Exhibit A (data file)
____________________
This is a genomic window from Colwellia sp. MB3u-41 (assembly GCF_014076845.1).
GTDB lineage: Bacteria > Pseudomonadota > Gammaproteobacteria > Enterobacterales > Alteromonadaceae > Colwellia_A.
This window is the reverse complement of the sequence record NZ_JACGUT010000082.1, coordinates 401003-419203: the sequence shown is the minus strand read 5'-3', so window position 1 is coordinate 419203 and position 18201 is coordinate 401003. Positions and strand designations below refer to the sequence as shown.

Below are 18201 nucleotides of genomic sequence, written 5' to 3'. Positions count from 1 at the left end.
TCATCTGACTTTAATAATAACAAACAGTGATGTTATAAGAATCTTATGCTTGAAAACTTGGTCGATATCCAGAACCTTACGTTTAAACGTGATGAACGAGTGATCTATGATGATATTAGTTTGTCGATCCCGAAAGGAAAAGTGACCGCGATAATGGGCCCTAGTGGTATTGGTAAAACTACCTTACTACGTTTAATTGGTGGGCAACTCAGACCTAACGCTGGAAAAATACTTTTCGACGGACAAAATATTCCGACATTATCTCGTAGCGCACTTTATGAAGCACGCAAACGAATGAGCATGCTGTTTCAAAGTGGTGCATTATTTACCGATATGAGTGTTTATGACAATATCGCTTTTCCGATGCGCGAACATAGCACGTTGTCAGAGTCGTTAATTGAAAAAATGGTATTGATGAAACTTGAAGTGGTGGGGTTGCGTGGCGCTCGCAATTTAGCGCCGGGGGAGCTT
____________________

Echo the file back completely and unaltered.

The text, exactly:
This is a genomic window from Colwellia sp. MB3u-41 (assembly GCF_014076845.1).
GTDB lineage: Bacteria > Pseudomonadota > Gammaproteobacteria > Enterobacterales > Alteromonadaceae > Colwellia_A.
This window is the reverse complement of the sequence record NZ_JACGUT010000082.1, coordinates 401003-419203: the sequence shown is the minus strand read 5'-3', so window position 1 is coordinate 419203 and position 18201 is coordinate 401003. Positions and strand designations below refer to the sequence as shown.

Below are 18201 nucleotides of genomic sequence, written 5' to 3'. Positions count from 1 at the left end.
TCATCTGACTTTAATAATAACAAACAGTGATGTTATAAGAATCTTATGCTTGAAAACTTGGTCGATATCCAGAACCTTACGTTTAAACGTGATGAACGAGTGATCTATGATGATATTAGTTTGTCGATCCCGAAAGGAAAAGTGACCGCGATAATGGGCCCTAGTGGTATTGGTAAAACTACCTTACTACGTTTAATTGGTGGGCAACTCAGACCTAACGCTGGAAAAATACTTTTCGACGGACAAAATATTCCGACATTATCTCGTAGCGCACTTTATGAAGCACGCAAACGAATGAGCATGCTGTTTCAAAGTGGTGCATTATTTACCGATATGAGTGTTTATGACAATATCGCTTTTCCGATGCGCGAACATAGCACGTTGTCAGAGTCGTTAATTGAAAAAATGGTATTGATGAAACTTGAAGTGGTGGGGTTGCGTGGCGCTCGCAATTTAGCGCCGGGGGAGCTT